Local retailers continue call for Internet sales tax
By Kevin Rader, WTHR political reporter - bio | email
Monday is known as one of the busiest shopping days online.
Local retailers say it's not fair that online retailers don't charge sales tax.
Many people call today "Cyber Monday," the day when online shopping deals are at their best.
But the biggest day of cyber sales isn't always a win-win deal.
"It's definitely a big advantage to go online and shop," said John Diener.
Diener likes to shop online. For him, surfing the web for deals makes dollars and sense.
"Just a lot more convenient, comes directly to my home, I know it's guaranteed and insured. I don't have to worry about vehicles, sitting in traffic, all the things that come with the lovely holidays," Diener said.
Competition makes for better business, but local businesses just want to make sure the competition is fair. Online-only retailers like Amazon.com don't collect sales tax, local businesses do.
"The competition is not fair when the state has picked winners and losers, giving online retailers a seven percent advantage over brick and mortar stores," said Grant Monahan, Indiana Retail Council.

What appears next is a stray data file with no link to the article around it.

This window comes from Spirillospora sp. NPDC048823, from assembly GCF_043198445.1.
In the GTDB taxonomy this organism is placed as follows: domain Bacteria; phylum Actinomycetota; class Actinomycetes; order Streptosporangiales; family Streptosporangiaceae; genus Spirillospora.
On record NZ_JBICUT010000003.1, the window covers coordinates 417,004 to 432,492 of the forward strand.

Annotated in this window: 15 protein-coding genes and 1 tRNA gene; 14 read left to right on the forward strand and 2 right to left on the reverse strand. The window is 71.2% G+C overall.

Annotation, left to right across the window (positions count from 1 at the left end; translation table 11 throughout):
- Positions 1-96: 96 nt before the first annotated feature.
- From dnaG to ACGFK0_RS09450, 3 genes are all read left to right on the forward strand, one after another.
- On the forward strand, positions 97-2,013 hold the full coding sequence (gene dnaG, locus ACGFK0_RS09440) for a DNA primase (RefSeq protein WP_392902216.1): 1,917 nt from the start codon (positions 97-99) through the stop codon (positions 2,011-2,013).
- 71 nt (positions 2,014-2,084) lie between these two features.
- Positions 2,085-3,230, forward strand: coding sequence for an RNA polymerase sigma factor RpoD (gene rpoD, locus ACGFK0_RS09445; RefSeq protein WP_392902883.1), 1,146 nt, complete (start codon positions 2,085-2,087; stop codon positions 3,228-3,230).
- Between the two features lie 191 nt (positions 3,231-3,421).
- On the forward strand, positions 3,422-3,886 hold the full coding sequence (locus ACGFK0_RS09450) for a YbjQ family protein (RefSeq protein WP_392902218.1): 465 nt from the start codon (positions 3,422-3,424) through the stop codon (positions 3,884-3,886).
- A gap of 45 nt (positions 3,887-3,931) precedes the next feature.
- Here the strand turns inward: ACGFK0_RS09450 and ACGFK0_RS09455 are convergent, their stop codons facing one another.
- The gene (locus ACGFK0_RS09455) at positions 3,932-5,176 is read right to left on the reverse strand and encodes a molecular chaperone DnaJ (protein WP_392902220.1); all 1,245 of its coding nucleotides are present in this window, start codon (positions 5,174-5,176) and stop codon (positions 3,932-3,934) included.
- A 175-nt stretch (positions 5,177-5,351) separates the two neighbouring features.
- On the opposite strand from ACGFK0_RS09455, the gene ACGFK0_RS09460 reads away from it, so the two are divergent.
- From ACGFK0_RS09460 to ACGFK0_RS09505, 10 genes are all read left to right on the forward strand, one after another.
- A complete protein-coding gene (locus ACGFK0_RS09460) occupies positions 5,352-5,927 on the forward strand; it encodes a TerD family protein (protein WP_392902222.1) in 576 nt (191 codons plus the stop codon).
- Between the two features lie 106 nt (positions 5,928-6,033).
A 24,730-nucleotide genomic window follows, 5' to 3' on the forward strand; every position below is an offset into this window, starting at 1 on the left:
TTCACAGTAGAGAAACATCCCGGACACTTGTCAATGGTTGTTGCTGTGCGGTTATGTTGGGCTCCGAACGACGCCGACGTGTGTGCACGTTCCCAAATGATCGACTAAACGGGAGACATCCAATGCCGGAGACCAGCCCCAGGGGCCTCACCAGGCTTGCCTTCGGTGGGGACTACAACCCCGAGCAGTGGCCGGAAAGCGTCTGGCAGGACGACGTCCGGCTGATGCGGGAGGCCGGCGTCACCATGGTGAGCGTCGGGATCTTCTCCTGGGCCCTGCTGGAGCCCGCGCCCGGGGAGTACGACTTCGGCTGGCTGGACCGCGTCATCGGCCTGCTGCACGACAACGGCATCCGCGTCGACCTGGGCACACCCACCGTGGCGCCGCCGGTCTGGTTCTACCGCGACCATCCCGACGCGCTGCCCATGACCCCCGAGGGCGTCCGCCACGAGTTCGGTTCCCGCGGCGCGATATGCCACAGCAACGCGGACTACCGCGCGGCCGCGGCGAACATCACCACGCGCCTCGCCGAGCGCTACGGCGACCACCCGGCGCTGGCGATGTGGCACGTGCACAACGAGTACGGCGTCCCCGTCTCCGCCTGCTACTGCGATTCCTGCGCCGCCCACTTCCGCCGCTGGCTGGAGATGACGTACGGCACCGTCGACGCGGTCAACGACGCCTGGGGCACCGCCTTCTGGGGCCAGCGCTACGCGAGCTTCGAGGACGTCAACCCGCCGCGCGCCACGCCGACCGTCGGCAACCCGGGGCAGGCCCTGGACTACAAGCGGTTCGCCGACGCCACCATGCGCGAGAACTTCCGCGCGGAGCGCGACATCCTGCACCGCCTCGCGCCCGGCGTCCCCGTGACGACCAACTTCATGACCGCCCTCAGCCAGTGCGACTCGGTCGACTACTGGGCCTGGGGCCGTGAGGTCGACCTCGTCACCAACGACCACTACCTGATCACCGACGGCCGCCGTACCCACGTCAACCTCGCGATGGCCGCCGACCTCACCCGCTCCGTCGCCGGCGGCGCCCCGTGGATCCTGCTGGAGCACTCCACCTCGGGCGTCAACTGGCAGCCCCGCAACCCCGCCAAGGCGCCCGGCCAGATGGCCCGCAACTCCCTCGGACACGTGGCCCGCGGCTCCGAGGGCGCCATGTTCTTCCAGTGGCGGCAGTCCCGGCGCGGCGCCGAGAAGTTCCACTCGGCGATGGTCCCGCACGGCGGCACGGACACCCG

"It doesn't make a lick of sense," said Gary Thrapp.
Thrapp has run G. Thrapp Jewelers at 56th and Illinois for 28 years. He sees the idea of taxing online-only retailers as an opportunity for the state.
"When cities and states are in a deficit kind of situation, which seems to be perpetual, they ignore that," he said.
Just last week, the Indiana Fiscal Policy Institute completed a study along with Ball State University that indicated how much tax revenue the state could generate by making online retailers pay state sales tax.
"So the answer is, Indiana is losing anywhere, from Internet commerce, and the answer is, it's around $77-100 million a year," said John Ketzenberger, Indiana Fiscal Policy Institute.
Even shoppers who like a good bargain, like Diener, know when the playing field is not level.
"It is not fair as a retailer for them not to pay taxes. I agree with that. They should pay sales tax," he said.
Diener, however, makes a very keen observation. He says Amazon.com won't pay sales tax - Indiana consumers would.